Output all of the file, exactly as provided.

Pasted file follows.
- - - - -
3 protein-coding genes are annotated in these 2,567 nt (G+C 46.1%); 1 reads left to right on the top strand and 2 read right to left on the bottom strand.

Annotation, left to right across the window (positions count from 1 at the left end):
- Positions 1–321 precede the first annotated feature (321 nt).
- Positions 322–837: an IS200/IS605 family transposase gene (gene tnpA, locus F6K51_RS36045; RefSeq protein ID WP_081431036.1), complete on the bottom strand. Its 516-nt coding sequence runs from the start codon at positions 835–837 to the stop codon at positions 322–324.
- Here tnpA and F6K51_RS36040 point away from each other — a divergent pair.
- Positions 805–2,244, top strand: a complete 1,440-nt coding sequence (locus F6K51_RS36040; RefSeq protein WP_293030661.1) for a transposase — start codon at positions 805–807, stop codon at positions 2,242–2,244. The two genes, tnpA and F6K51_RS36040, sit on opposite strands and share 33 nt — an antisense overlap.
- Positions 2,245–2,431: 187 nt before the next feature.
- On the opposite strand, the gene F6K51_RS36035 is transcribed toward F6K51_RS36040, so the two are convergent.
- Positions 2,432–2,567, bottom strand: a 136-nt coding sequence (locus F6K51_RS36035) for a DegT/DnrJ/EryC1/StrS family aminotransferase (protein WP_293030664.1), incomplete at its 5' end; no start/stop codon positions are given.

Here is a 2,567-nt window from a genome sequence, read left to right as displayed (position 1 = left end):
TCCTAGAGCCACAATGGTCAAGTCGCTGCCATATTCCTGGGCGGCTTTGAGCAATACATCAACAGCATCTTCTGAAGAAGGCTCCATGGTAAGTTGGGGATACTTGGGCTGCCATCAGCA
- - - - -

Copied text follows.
3 protein-coding genes are annotated in these 2,567 nt (G+C 46.1%); 1 reads left to right on the top strand and 2 read right to left on the bottom strand.

Annotation, left to right across the window (positions count from 1 at the left end):
- Positions 1–321 precede the first annotated feature (321 nt).
- Positions 322–837: an IS200/IS605 family transposase gene (gene tnpA, locus F6K51_RS36045; RefSeq protein ID WP_081431036.1), complete on the bottom strand. Its 516-nt coding sequence runs from the start codon at positions 835–837 to the stop codon at positions 322–324.
- Here tnpA and F6K51_RS36040 point away from each other — a divergent pair.
- Positions 805–2,244, top strand: a complete 1,440-nt coding sequence (locus F6K51_RS36040; RefSeq protein WP_293030661.1) for a transposase — start codon at positions 805–807, stop codon at positions 2,242–2,244. The two genes, tnpA and F6K51_RS36040, sit on opposite strands and share 33 nt — an antisense overlap.
- Positions 2,245–2,431: 187 nt before the next feature.
- On the opposite strand, the gene F6K51_RS36035 is transcribed toward F6K51_RS36040, so the two are convergent.
- Positions 2,432–2,567, bottom strand: a 136-nt coding sequence (locus F6K51_RS36035) for a DegT/DnrJ/EryC1/StrS family aminotransferase (protein WP_293030664.1), incomplete at its 5' end; no start/stop codon positions are given.

Here is a 2,567-nt window from a genome sequence, read left to right as displayed (position 1 = left end):
TCCTAGAGCCACAATGGTCAAGTCGCTGCCATATTCCTGGGCGGCTTTGAGCAATACATCAACAGCATCTTCTGAAGAAGGCTCCATGGTAAGTTGGGGATACTTGGGCTGCCATCAGCA